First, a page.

Welcome to the 32nd edition of Git Rev News, a digest of all things Git. For our goals, the archives, the way we work, and how to contribute or to subscribe, see the Git Rev News page on git.github.io.
This edition covers what happened during the month of September 2017.
There was only one student, Prathamesh Chavan, mentored by Stefan Beller and Christian Couder, who participated this year in the Google Summer of Code. Matthieu Moy and Jeff King were the GSoC administrators for the Git project.
Prathamesh has been working on an “Incremental rewrite of
git-submodules” whose goal was to port parts of the
command from shell to C code.
Prathamesh wrote a report about his work.
Prathamesh passed the GSoC final evaluation.
Pavel Kretov wrote to the mailing list:
Git, being “a stupid content tracker”, doesn’t try to keep an eye on operations which happens to individual files; things like file renames aren’t recorded during commit, but heuristically detected later.
and then stated that it would be “possible not only to do more accurate ‘git blame’, but also merge revisions with fewer conflicts” if Git better tracked what happens to files.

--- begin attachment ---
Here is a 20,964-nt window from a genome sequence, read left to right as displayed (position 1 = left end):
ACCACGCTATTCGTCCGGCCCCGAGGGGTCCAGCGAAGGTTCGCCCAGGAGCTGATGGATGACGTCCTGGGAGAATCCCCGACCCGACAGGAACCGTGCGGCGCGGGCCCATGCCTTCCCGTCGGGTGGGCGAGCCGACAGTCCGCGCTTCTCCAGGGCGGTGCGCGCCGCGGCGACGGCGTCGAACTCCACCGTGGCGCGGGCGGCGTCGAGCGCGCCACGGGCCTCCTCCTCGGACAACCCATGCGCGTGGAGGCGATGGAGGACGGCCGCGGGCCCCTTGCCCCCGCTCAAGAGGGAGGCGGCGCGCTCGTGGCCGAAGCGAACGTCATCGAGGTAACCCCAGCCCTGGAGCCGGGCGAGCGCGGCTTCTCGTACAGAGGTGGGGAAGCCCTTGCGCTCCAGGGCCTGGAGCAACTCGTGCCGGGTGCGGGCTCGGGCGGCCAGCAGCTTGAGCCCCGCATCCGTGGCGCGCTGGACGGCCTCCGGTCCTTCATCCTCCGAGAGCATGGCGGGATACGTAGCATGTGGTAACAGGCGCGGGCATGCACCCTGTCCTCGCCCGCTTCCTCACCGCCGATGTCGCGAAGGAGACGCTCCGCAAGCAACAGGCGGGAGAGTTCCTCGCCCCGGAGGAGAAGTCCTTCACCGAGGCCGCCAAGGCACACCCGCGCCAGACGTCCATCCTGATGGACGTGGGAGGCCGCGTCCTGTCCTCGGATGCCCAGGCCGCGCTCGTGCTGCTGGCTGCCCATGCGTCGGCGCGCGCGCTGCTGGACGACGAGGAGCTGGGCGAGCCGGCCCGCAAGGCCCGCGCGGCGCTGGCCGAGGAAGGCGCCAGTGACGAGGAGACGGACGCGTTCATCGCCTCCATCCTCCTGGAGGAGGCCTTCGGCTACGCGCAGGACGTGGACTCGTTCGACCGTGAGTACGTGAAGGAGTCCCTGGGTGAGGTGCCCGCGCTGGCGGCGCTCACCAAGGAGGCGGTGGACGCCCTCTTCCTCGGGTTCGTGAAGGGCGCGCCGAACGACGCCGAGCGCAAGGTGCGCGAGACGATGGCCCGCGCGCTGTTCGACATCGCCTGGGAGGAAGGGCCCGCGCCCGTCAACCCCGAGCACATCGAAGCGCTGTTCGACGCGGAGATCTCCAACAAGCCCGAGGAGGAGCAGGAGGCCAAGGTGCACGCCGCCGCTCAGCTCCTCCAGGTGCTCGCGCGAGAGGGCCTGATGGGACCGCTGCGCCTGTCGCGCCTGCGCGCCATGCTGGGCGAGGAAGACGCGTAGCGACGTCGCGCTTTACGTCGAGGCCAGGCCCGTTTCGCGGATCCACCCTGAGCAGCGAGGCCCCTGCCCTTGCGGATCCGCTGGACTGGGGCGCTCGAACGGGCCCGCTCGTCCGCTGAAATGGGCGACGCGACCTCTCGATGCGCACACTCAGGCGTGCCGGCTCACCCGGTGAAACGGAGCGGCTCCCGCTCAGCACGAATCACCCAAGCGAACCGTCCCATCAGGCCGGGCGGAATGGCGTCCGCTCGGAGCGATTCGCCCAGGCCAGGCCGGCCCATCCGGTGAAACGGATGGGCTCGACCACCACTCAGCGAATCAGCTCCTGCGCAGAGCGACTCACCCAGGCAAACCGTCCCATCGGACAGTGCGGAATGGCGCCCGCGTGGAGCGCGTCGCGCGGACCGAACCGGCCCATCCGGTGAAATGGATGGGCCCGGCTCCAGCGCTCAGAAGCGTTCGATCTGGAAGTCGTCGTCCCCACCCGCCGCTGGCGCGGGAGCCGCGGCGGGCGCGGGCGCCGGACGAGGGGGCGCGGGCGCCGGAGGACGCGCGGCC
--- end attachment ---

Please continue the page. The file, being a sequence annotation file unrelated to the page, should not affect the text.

So he suggested adding hints into the commit message like:
Tracking-hint: rename git-1.0.ebuild -> git-2.0.ebuild
Tracking-hint: recreate LICENSE.txt
Tracking-hint: split main.c -> main.c cmdline.c
Tracking-hint: merge linalg.py <- vector.py matrix.py
Stefan Beller first replied that this “was discussed a couple of times on the mailing list (though not recently)” and pointed to an old email from Linus Torvalds.
In this email from April 2005, when Git was a few week old, Linus rejected the idea of Git tracking renames in other places than the commit message. He wrote things like:
It’s fundamentally the git notion of “content determines objects”.
So, you really need to think of git as a filesystem. You can then implement an SCM _on_top_of_it_ …
So the git header is an “inode” in the git filesystem, and like an inode it has a ctime and an mtime, and pointers to the data.
and he concluded with:
There are too many messy SCM’s out there that do not have a “philosophy”. Dammit, I’m not interested in creating another one. This thing has a mental model, and we keep to that model.
The reason UNIX is beautiful is that it has a mental model of processes and files. Git has a mental model of objects and certain very very limited relationships. The relationships git cares about are encoded in the C files, the “extra crap” (like rename info) is just that - stuff that random scripts wrote, and that is just informational and not central to the model.
Jacob Keller, alias Jake, replied to Stefan to summarize Linus’ position in the old discussions.
Jeff King replied to Pavel’s initial email agreeing that optional annotations could be useful, but stressing that “there are some complications” like: